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|Title: ||Large-scale Asset Renewal Optimization: GAs + Segmentation versus Advanced Mathematical Tools|
|Authors: ||Rashedi, Roozbeh|
|Approved Date: ||30-Sep-2011 |
|Date Submitted: ||29-Sep-2011 |
|Abstract: ||Capital renewal is an essential decision in sustaining the serviceability of infrastructure. Effectively allocating limited renewal funds amongst numerous asset components represents a large-scale combinatorial optimization problem that is difficult to solve. While various mathematical optimization techniques have been presented in the published literature, they are not very effective in handling the complexities and huge calculations related to large scale problems. More recently new evolutionary-based techniques, such as genetic algorithms (GA) have been introduced for finding near-optimum solutions to large-scale problems. Experimenting with this technique for asset renewal problems has revealed that GAs performance rapidly degrades with problem size. For instance, a previous research by Hegazy and Elhakeem (2010), could improve fund allocation for only a portion of total existing components (maximum of 8000 asset components) with degradation in optimization performance by increasing number of components. To address larger scale problems, this research investigates both evolutionary and advanced mathematical optimization techniques and seeks a goal of handling models consist of at least 50,000 asset components.
To enhance the performance of GAs for large-scale optimization problems, three aspects were considered: (1) examining different problem formulations such as integer, on-shot-binary, and step-wise binary formulation; (2) experimenting with commercial GA-based tools; and (3) introducing an innovative segmentation method to handle groups of smaller size problems, and then integrating the results. To identify the best segmentation method, similarity-based segmentation is compared to random segmentation and was found to have superior performance. Based on the results of numerous experiments with different problem sizes and comparison with previous results obtained by Hegazy and Elhakeem (2010) from the same prototype used in this study, the GAs + Segmentation approach is found to handle a problem size of 50,000 components, with better solution quality (improved optimum solution), and no noticeable degradation of optimization performance by increasing the problems size.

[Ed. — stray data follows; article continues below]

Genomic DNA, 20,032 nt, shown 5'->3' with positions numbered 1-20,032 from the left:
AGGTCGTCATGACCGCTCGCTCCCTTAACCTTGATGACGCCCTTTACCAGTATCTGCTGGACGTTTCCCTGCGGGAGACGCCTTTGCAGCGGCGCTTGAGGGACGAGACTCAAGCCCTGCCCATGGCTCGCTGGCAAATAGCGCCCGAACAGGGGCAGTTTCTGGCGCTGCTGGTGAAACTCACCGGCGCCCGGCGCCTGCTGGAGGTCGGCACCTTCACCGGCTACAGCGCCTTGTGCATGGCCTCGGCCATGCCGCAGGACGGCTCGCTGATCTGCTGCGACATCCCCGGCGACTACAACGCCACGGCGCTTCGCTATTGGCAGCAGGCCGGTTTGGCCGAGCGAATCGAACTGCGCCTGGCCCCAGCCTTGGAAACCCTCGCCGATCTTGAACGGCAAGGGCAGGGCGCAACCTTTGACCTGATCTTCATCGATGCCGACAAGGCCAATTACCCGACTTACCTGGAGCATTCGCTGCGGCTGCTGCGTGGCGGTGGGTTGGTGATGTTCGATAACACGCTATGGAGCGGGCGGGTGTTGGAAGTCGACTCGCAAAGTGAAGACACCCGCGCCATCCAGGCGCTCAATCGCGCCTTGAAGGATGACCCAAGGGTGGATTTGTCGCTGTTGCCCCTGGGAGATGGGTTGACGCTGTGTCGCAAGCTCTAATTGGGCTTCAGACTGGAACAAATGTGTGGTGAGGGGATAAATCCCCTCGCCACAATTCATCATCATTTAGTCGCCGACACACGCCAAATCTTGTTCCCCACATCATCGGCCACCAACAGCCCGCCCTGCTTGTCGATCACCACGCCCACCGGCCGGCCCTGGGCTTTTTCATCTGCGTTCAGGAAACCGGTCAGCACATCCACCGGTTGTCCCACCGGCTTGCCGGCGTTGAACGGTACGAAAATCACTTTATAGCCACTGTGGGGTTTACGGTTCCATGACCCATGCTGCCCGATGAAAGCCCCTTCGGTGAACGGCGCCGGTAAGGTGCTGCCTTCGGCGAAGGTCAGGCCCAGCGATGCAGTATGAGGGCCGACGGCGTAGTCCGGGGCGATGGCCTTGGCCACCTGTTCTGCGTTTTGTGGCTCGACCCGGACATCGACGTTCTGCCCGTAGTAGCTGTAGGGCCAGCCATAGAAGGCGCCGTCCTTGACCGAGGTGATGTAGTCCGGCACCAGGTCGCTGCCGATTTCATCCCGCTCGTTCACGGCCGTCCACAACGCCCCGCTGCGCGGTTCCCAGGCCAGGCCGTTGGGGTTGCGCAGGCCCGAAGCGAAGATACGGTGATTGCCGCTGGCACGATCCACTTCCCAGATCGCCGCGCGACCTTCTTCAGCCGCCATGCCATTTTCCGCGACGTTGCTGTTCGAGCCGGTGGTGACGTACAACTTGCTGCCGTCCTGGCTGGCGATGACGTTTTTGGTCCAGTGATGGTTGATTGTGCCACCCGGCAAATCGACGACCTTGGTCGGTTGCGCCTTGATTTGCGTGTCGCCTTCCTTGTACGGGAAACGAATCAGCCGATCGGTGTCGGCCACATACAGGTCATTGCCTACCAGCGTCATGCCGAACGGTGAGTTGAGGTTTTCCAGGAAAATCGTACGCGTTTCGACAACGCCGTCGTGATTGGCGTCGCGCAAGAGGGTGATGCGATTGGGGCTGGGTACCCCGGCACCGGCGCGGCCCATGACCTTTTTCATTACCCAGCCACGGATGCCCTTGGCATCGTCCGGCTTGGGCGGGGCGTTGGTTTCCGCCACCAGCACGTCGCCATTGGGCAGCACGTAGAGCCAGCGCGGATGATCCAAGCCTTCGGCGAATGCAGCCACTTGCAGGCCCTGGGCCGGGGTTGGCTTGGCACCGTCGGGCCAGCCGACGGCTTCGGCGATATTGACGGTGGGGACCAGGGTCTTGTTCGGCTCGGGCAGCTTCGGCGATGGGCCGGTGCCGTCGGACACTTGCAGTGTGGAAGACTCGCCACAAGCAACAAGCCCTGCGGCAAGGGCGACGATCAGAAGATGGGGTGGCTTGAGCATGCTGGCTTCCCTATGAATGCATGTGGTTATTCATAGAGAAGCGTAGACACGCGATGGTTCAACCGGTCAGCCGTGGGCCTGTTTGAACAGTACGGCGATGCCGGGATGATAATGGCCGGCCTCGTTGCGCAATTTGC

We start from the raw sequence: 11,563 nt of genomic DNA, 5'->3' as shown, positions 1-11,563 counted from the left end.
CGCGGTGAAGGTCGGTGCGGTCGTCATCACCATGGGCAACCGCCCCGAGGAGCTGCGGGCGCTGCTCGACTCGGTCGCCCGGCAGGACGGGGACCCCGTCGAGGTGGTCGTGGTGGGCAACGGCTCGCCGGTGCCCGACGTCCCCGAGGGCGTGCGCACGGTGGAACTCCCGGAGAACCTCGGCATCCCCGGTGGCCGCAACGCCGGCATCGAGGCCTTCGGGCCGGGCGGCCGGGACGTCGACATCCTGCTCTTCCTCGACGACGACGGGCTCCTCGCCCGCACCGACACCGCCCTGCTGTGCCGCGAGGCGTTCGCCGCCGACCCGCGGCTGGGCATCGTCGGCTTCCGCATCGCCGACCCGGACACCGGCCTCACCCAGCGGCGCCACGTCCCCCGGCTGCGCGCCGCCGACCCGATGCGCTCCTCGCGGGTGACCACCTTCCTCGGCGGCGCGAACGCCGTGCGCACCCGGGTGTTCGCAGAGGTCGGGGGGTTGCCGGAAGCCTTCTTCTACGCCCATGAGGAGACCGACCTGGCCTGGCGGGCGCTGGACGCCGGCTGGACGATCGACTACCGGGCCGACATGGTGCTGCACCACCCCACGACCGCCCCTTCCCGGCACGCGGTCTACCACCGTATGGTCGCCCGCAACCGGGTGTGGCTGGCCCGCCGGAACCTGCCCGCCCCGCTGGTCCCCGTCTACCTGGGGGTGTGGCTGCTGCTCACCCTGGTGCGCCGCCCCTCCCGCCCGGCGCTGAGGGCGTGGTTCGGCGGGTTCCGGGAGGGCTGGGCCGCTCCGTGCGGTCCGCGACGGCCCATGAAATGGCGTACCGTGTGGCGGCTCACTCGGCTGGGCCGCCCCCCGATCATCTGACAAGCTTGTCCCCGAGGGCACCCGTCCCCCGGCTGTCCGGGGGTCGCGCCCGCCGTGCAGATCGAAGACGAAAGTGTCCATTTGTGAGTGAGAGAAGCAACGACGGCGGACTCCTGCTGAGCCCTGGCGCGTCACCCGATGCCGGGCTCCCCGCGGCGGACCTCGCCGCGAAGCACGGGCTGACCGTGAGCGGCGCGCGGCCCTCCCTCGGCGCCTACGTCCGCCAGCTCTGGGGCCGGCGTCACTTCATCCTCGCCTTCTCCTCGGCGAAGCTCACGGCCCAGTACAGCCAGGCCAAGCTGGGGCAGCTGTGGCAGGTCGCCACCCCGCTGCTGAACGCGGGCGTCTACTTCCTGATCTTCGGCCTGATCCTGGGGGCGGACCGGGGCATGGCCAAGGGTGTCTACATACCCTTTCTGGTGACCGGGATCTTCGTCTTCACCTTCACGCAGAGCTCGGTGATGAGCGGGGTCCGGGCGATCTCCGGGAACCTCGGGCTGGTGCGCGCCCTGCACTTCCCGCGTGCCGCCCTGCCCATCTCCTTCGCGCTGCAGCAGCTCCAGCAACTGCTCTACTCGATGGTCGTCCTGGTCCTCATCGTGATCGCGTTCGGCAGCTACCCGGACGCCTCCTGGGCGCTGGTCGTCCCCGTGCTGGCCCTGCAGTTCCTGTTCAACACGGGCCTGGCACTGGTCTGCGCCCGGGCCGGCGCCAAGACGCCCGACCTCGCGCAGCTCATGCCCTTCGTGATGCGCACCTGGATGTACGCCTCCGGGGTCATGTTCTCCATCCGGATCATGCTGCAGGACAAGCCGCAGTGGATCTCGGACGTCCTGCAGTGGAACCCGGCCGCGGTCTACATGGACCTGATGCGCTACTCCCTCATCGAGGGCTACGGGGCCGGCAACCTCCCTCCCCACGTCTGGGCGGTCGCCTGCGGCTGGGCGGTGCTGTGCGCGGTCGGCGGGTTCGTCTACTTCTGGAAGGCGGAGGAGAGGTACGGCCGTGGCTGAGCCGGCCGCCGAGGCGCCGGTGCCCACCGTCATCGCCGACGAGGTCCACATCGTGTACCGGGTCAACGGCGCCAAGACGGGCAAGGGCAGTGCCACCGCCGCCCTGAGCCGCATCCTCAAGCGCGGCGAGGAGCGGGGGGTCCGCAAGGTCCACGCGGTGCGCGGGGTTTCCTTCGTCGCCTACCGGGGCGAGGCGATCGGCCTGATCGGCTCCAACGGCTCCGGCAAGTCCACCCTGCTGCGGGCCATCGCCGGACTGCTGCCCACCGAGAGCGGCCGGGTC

In addition to evolutionary algorithms, performance of one of the advanced mathematical programming tools (GAMS), and its powerful optimization engine (CPLEX), are investigated. For the mathematical representation of the asset renewal problem, best formulation is selected with regard to the definitions of easy-to-solve integer programming (IP) formulations. To reduce internal calculations, the GAMS mathematical model is coded to interact with original spreadsheet data by using GAMS data exchange (GDX) files. Based on experimentations, using advanced mathematical tools with strong (easy-to-solve) IP formulations, improved the solution quality even further in compare to GA + Segmentation.
In conclusion, this research investigated both evolutionary and advanced mathematical optimization techniques in handling very large-scale asset renewal problems, and introduced effective models for solving such problems. The developed models represent a major innovative step towards achieving large cost savings, optimizing decisions, and justifying fund allocation decisions for infrastructure asset management. While the focus of this research is on educational buildings, the developed optimization models can be adapted to various large-scale asset management problems.|
|Program: ||Civil Engineering|
|Department: ||Civil and Environmental Engineering|
|Degree: ||Master of Applied Science|
|Appears in Collections:||Faculty of Engineering Theses and Dissertations |
Electronic Theses and Dissertations (UW)
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